Chair of the APPG questions Chancellor over support for Clinically Extremely Vulnerable
In November 2020, Mark Tami MP submitted a question to Chancellor of the Exchequer Rishi Sunak, asking about financial support for clinically extremely vulnerable people including stem cell transplant patients.
This is because many patients who could not work from home in the November COVID-19 lockdown in England have been advised not to go to work by their doctor, leaving them in insecure circumstances.
The response we received cited the Coronavirus Job Retention Scheme (CJRS) and the Self-Employment Income Support Scheme (SEISS), which could both be claimed through the November 2020 lockdown. It highlights that those who receive a notification that they need to shield will be eligible for Statutory Sick Pay (SSP) from their employer, and New Style Employment and Support Allowance, subject to the wider eligibility criteria. Some patients may also be able to claim Universal Credit, though this is dependant on their personal circumstances.
APPG members support Communities vs Blood Cancer
In September 2020, Anthony Nolan’s annual Communities vs Blood Cancer Campaign went virtual, with politicians up and down the country taking to social media to spread the word about stem cell transplantation. The Communities vs Blood Cancer campaign aims to raise awareness of Anthony Nolan and its work amongst elected officials in both Westminster and Holyrood, asking MPs and MSPs to promote the stem cell register and highlight areas of need.
The APPG members supported the digital ‘day of action’ by tweeting infographics and posting engaging videos on their social media platforms.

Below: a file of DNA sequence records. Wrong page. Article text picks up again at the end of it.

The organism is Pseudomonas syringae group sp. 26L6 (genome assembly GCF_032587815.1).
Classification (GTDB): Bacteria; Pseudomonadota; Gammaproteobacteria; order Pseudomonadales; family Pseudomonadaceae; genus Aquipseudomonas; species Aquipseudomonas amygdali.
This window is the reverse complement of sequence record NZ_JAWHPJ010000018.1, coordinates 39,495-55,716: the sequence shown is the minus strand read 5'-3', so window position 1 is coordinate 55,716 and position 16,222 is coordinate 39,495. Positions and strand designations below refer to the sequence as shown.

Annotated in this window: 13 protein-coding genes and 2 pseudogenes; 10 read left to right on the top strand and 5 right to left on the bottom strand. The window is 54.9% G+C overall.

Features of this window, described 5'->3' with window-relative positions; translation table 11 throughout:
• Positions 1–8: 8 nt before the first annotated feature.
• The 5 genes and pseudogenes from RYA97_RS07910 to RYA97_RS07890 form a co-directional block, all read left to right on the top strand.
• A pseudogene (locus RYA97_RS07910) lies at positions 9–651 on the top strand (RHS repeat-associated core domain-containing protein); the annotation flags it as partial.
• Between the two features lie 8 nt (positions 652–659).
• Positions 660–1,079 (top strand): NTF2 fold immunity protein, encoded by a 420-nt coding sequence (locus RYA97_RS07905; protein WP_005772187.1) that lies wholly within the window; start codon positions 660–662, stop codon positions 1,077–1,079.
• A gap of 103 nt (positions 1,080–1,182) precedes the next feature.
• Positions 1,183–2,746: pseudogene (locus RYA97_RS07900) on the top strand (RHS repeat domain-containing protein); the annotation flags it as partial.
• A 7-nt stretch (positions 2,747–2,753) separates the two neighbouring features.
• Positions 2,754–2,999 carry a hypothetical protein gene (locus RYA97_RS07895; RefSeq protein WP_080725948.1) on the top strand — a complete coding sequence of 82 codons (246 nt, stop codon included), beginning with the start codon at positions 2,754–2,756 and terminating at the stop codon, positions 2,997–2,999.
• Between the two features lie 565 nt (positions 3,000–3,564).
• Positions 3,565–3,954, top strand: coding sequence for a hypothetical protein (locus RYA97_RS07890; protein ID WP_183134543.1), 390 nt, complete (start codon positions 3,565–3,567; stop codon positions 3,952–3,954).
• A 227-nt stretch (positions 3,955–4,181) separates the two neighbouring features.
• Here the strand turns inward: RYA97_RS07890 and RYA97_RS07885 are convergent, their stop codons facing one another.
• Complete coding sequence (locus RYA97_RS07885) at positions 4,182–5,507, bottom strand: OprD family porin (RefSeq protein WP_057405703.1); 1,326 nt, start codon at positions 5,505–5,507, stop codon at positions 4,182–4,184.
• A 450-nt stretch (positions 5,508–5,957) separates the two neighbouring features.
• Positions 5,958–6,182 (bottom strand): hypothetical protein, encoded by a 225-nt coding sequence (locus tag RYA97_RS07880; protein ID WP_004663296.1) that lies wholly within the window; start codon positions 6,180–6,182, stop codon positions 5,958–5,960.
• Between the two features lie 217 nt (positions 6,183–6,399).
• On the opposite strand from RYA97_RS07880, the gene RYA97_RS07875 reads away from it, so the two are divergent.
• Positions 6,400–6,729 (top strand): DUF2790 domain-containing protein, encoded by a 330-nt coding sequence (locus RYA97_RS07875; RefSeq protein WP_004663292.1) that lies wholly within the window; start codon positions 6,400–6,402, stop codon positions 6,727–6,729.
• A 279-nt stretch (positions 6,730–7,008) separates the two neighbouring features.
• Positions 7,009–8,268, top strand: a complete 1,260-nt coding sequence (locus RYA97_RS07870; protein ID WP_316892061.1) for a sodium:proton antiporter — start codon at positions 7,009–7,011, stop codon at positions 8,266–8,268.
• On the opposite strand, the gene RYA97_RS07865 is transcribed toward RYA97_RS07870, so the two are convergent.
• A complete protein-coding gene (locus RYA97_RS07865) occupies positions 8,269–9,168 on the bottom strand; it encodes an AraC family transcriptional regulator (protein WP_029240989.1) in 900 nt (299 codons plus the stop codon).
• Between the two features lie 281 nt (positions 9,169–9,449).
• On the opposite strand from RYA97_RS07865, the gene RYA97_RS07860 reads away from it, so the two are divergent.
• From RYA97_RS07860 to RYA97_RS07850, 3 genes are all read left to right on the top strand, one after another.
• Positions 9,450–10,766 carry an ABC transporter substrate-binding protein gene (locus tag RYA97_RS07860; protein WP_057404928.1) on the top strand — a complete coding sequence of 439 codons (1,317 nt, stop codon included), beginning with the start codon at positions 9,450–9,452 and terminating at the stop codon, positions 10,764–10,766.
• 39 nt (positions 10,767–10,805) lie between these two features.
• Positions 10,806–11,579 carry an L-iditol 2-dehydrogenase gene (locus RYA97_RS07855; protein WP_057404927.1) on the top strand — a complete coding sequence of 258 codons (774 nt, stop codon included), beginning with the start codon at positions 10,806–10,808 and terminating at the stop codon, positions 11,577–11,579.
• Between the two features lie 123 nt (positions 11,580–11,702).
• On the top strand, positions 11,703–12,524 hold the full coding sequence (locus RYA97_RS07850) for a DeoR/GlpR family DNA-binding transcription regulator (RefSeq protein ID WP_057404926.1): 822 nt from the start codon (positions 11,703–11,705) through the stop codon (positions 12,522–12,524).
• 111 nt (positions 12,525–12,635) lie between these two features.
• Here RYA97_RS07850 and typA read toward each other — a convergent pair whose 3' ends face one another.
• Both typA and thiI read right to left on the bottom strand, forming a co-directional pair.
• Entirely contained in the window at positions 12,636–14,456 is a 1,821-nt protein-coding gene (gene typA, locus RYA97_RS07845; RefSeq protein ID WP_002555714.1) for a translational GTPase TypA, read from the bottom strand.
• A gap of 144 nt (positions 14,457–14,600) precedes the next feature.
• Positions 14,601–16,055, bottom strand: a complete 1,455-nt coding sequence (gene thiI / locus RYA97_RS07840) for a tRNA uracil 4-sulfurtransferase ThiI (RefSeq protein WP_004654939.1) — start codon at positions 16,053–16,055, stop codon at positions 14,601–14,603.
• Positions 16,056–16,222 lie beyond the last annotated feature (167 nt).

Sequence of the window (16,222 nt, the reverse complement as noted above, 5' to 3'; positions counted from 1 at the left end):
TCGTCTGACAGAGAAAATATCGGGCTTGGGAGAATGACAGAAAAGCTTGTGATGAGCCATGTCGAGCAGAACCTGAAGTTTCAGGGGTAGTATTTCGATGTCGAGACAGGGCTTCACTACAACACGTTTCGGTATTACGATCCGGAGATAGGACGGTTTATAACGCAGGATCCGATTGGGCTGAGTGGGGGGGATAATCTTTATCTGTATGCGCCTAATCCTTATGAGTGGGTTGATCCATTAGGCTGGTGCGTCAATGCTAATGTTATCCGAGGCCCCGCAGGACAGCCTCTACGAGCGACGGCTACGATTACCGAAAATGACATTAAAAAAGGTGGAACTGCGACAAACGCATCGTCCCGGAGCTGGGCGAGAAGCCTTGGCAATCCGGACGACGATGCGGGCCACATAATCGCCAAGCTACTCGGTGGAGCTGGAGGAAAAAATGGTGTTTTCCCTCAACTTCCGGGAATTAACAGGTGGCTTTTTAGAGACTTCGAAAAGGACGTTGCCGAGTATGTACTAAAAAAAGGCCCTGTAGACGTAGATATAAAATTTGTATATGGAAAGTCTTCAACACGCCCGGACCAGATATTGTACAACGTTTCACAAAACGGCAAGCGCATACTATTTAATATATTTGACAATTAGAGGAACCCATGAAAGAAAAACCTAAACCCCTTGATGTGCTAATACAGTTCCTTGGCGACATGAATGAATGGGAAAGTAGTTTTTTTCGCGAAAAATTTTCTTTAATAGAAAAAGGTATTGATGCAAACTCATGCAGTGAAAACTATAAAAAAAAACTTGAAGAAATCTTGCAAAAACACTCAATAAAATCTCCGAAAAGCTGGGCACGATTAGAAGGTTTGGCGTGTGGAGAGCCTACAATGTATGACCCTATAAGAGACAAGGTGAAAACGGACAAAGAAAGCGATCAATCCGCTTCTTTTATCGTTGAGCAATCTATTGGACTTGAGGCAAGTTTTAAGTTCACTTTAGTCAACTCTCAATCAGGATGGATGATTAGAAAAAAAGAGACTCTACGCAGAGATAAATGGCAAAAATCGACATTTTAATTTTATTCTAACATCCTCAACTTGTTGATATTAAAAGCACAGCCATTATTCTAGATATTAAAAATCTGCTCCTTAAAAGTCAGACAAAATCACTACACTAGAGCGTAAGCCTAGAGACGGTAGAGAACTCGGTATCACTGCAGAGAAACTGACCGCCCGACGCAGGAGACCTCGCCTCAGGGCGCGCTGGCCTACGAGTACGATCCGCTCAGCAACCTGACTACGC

Inclusion of stem cell donation in new health education guidelines
Plans set out in March 2019 by the former Education Secretary Damian Hinds MP confirmed that, from September 2020, all secondary school pupils across England have the opportunity to learn about stem cell donation. This means young people will be equipped with the facts to make an informed decision about joining the stem cell donor register once they reach the age of 16.
The APPG on Stem Cell Transplantation supported our recommendations and response to the consultation, including the signing of letters and organisation of meetings with ministers.
NHS England announces funding for second stem cell transplants
On Friday 24 February 2017, NHS England announced that it would fund second donor stem cell transplants for patients who relapse a year or more after their first donor transplant. This follows a campaign, supported by the APPG on Stem Cell Transplantation, to overturn a decision taken by NHS England the previous year that second transplants were unaffordable. The policy will ensure that any patient who relapses one year or more after their first donor transplant will be able to access the treatment they need.
On 24 January 2017, then co-chairs Mark Tami MP and David Burrowes MP joined other MPs in the House of Commons to debate the need for access to second stem cell transplants. Four weeks later, NHS England made the announcement that this treatment would now be funded, along with two other treatments that were not prioritised for funding in 2016.
The decision means that up to 20 patients a year can now access the treatment, providing them with the hope of a cure.